Fractional Curve in Adult Spinal Deformity: Is it a Driver of or a Compensation for Coronal Malalignment?

Nicolas Plais, Hongda Bao, Renaud Lafage, Han Jo Kim, Munish C Gupta, Justin S. Smith, Christopher Shaffrey, Gregory Mundis, Douglas Burton, Christopher Ames, Eric Klineberg, Shay Bess, Richard A. Hostin, Frank Schwab, Virginie Lafage

Research output: Contribution to journalArticlepeer-review


Study Design: This was a retrospective review of the multicenter adult spine deformity database. Objective: The objective of this study was to investigate the role of the fractional curve (FC) on global coronal malalignment. Summary of Background Data: Despite being very common, the role of the coronal FC as either a driver or compensation for global coronal malalignment is not well documented Materials and Methods: Patients with the following characteristics were extracted from a prospective multicenter database: lumbar/thoracolumbar (TL) major coronal curve >15 degrees, apex at T11-L3, lower end vertebra at L3 or L4, above 45 years old, and FC >5 degrees. In addition to the classic radiographic parameters, baseline analysis included Cobb angle, pelvic obliquity (PO), fractional ratio (fractional Cobb/main Cobb), the sum of PO and FC, as well as the coronal Qiu classification. Curves distribution (TL vs. FC) were compared across the 3 Qui types, and the role of the FC was investigated. Results: A total of 404 patients (63 y old, 83.3% female) were included: 43 patients were classified as type B, 120 as type C, and 241 were coronally balanced (type A). Compared with the balanced patients, type C patients had similar major TL Cobb angles but significantly larger fractional Cobb angles (17.5 vs. 22.3 degrees, P<0.001). By opposition, type B patients had significantly larger major TL Cobb angles (49 vs. 41 degrees, P=0.001) but smaller fractional Cobb angles (P<0.001). PO>5 degrees in the same direction as FC was more common in type B patients (20%) than in type C patients (7.5%), which suggests the preferential role of pelvic compensation. Conclusions: Our findings challenge the idea that FC is only a compensatory curve below a main lumbar or TL curve. In type B patients, FC acts as a compensation mechanism but fails to maintain coronal alignment despite the presence of PO. In type C patients, however, the lumbosacral FC acts as a primary driver of coronal malalignment. Level of Evidence: Level III.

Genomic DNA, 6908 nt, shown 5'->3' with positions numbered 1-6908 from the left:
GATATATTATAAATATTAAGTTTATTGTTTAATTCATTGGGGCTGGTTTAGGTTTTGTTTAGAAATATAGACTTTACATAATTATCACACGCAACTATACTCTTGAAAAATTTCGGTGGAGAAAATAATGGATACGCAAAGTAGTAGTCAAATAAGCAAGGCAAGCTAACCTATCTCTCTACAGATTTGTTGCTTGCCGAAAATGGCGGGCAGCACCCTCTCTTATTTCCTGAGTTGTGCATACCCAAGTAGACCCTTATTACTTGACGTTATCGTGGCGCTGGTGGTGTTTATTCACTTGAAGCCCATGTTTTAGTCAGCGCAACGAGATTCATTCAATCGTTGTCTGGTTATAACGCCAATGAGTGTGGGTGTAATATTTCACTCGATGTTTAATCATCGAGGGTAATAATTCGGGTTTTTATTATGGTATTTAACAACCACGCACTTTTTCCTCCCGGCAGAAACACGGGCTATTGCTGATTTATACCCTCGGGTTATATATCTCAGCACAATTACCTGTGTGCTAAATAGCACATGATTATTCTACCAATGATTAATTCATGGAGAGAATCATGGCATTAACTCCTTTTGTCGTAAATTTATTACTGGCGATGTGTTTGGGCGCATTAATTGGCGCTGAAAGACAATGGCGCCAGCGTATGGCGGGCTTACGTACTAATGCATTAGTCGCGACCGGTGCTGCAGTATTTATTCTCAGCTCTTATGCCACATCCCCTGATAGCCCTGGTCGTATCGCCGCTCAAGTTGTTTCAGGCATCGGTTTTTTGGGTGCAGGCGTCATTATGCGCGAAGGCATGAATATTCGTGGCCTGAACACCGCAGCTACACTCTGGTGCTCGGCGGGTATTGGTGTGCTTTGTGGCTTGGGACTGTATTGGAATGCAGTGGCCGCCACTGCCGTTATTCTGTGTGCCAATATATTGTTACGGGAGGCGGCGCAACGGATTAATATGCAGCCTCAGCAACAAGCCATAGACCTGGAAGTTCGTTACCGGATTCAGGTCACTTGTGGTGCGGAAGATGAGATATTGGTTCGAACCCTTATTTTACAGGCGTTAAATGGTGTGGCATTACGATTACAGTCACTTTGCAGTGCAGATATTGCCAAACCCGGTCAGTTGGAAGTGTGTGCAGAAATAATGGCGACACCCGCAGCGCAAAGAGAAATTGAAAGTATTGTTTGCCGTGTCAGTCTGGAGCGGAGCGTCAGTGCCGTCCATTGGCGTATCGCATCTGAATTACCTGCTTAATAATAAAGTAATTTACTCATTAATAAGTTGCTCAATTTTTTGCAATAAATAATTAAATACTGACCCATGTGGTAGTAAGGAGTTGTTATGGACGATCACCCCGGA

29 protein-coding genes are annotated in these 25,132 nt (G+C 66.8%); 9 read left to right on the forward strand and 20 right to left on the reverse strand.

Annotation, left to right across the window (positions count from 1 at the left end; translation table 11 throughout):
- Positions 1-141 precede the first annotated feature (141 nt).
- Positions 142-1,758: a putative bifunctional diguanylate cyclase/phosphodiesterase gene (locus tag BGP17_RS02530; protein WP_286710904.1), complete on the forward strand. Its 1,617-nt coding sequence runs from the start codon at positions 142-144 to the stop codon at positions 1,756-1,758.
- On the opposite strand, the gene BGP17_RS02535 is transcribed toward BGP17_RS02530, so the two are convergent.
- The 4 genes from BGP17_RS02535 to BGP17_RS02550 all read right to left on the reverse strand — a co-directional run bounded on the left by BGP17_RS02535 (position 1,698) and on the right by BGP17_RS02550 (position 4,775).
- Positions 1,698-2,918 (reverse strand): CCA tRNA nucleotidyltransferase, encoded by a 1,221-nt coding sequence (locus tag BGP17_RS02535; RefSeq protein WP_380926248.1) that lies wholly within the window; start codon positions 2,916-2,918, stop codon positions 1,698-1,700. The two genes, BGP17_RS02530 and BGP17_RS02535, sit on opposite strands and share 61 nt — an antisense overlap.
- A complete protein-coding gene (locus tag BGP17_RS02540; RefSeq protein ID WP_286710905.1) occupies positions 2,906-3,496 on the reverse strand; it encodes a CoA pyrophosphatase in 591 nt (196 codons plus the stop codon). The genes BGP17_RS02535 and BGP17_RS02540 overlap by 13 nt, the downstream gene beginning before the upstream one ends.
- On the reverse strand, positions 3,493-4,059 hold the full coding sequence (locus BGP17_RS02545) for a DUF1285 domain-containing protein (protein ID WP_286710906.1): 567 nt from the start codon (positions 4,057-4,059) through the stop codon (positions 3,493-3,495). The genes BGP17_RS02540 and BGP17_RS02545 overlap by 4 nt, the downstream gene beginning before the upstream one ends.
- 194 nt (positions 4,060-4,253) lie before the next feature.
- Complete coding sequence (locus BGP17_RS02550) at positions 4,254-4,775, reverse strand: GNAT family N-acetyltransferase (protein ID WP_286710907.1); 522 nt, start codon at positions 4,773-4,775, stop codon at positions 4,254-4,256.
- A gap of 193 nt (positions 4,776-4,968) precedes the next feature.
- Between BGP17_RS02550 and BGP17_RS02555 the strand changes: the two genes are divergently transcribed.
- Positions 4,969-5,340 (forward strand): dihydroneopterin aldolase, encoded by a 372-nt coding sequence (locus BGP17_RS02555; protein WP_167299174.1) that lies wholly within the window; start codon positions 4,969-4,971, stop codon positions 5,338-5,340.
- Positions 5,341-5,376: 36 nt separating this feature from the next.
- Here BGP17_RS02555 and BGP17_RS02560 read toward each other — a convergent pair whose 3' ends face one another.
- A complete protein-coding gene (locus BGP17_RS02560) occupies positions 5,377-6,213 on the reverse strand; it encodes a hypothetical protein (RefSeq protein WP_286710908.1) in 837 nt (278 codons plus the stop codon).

Original languageEnglish (US)
Pages (from-to)E276-E281
JournalClinical Spine Surgery
Issue number5
StatePublished - Jun 2021


  • adult spine deformity
  • coronal malalignment
  • coronal Qiu classification
  • global coronal alignment
  • pelvic compensation
  • pelvic obliquity
  • primary patients
  • scoliosis

ASJC Scopus subject areas

  • Surgery
  • Orthopedics and Sports Medicine
  • Clinical Neurology


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